Red Raspberry (Rubus idaeus)

Red Raspberry: Medical Uses

Modern use is based on the traditional uses of raspberry for mouth sores, irritated mucous membranes, and diarrhea. It may also inhibit the growth of cancer cells.

Historical Uses

Raspberry leaves have been used as a folk remedy for mouth sores, irritated mucous membranes, and diarrhea. Herbalists have sometimes called the red raspberry the herb for pregnancy.

Growth

The raspberry plant is a thorny bush that grows to about 6 feet high. It originated in Europe and Asia and grows in temperate areas. It resembles but should not be confused with the blackberry plant.

Parts Used

• Leaves

• Fruit

Major Chemical Compounds

  • • Vitamins A, B, C, and E
  • Calcium
  • • Phosphorus
  • Iron
  • • Fragarine
  • • Ellagic acid

Red Raspberry: Clinical Uses

Modern use is based on the traditional uses of raspberry for mouth sores, irritated mucous membranes, and diarrhea. It may also inhibit the growth of cancer cells. In a survey of Certified Nursing Midwives who used herbal preparations, 63 percent stated that they used red raspberry leaf to stimulate labor.

Mechanism of Action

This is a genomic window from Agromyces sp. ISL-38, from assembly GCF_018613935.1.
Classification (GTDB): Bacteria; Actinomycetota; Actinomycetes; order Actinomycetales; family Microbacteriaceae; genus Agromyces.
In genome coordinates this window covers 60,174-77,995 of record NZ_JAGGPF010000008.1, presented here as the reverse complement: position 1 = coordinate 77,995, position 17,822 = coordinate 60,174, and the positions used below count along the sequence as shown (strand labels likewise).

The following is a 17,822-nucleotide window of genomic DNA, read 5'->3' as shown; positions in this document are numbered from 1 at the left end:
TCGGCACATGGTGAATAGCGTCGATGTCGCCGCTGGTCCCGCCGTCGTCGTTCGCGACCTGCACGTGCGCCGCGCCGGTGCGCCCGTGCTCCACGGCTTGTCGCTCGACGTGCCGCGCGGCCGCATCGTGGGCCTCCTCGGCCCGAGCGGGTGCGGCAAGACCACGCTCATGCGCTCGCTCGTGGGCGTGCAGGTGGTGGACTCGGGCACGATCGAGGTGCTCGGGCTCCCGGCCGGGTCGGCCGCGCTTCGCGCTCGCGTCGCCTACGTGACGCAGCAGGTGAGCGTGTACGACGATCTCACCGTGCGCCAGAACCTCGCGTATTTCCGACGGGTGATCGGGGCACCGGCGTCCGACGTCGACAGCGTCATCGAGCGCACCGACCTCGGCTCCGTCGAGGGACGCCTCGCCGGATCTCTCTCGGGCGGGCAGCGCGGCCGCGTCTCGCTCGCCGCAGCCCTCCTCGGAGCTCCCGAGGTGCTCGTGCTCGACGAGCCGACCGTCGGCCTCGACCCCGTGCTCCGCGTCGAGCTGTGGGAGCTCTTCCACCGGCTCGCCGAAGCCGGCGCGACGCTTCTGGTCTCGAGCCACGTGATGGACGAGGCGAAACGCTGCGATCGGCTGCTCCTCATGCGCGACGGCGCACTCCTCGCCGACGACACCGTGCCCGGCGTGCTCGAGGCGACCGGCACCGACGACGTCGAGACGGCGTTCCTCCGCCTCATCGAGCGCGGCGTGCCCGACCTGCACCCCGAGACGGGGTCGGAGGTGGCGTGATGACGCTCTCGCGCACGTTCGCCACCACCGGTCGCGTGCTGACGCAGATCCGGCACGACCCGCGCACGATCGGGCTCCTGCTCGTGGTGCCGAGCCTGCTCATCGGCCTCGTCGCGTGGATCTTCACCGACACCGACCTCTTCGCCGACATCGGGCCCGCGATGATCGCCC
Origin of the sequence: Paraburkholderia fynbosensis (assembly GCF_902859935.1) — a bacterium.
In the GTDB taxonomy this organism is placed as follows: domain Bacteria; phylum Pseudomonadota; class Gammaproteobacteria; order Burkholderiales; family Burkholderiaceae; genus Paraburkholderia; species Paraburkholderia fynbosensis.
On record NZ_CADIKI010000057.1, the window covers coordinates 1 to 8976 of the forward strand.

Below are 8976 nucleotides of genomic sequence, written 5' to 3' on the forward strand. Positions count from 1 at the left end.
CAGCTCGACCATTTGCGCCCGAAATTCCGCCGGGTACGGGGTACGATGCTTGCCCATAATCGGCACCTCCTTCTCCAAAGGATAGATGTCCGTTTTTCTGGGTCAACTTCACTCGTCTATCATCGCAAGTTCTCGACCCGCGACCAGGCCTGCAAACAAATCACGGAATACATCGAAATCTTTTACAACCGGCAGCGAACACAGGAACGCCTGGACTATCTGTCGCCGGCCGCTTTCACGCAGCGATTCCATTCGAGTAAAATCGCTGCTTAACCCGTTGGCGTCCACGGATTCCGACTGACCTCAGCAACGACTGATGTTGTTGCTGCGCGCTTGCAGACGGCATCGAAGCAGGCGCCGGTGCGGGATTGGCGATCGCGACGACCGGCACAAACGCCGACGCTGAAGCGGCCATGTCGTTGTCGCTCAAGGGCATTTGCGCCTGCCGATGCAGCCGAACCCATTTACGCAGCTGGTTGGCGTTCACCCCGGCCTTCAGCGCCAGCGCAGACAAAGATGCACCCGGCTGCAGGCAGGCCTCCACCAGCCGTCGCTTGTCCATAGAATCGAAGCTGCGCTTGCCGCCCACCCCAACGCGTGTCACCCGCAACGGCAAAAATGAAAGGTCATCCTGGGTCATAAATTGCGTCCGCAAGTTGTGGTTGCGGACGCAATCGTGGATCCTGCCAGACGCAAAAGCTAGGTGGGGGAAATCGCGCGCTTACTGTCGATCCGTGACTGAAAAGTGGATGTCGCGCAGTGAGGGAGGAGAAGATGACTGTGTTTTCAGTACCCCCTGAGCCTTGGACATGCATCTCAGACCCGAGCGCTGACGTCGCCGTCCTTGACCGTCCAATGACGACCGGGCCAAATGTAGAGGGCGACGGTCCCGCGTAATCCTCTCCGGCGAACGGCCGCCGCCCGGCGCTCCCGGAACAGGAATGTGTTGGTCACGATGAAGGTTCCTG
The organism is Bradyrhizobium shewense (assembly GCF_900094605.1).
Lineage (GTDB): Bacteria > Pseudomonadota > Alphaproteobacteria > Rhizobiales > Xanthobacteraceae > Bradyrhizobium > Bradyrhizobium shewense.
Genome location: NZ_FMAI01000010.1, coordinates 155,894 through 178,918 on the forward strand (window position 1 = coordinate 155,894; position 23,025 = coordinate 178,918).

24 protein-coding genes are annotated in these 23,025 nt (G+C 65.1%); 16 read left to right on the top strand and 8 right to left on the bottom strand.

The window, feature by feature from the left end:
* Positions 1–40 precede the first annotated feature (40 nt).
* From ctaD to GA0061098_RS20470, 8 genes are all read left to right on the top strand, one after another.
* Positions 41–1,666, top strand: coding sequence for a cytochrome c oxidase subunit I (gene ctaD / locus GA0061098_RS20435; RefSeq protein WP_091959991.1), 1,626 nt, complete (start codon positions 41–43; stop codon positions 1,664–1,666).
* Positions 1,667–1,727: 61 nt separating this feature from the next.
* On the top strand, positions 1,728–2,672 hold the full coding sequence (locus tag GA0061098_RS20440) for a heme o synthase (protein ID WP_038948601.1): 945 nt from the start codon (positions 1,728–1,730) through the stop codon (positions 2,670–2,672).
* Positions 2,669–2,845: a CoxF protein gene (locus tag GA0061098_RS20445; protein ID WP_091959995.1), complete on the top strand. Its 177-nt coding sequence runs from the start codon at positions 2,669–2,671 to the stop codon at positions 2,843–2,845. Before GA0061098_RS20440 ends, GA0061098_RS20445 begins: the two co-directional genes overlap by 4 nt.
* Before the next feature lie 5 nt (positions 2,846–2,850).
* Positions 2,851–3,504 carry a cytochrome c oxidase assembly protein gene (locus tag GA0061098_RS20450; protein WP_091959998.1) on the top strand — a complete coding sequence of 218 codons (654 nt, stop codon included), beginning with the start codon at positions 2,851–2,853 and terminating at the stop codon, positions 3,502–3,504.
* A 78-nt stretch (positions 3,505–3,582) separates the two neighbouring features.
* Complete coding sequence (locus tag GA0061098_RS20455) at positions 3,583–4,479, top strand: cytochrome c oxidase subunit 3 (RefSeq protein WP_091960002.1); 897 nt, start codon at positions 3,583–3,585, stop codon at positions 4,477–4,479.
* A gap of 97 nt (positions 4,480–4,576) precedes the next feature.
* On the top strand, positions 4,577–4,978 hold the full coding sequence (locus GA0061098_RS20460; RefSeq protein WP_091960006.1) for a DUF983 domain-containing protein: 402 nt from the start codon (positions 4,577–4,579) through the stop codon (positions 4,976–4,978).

Ellagic acid has antimutagenic, anticarcinogenic, antibacterial, and antiviral properties. The astringent properties, which are helpful in alleviating mouth sores and diarrhea, result from the tannin content. Tannins cause vasoconstriction and have anti-inflammatory properties when applied externally (Natural Medicines, 2000).

Red Raspberry: Dosage

Tea (infusion): 2 teaspoons of raspberry leaves in 1 cup of boiling water, steeped for 5 minutes. Strain and drink up to three times a day (Natural Medicines, 2000).

Gargle: Tea infusion may be used as a gargle for irritated mucous membranes.

Lip balm: Made with red raspberry leaves and lemon balm and used for cold sores on lips.

Side Effects

Raspberry may cause allergic reactions.

Herb-Drug Interactions

None are known.

Pregnancy and Breast-Feeding

No restrictions are known.

Summary of Studies

Current studies in progress at the Hollings Cancer Center of the Medical University of South Carolina are looking at the consumption of 1 cup (150 grams) of red raspberries a day and its potential to slow the growth of abnormal colon cells and prevent development of human papilloma virus. Another study by Nixon is looking at red raspberries in prevention of cervical cancer.

Warnings

• Raspberry may cause allergic reactions.

Red Raspberry: Recipes

Red Raspberry Lip Balm

Place 2 cups oil (olive, safflower, or canola) in a glass or enameled double boiler. Place 3 ounces of red raspberry leaf (combined with lemon balm if desired) in the oil and simmer for up to 30 minutes. Do not boil; if you see smoke or bubbling of the entire mixture, the oil is too hot. Then place 1/3 cup of beeswax into the top of a double boiler. As it begins to melt, add the herbal oil and stir. Allow the mixture to cool, and pour it into small containers. Label and date the containers and store them in the refrigerator to maximize shelf life.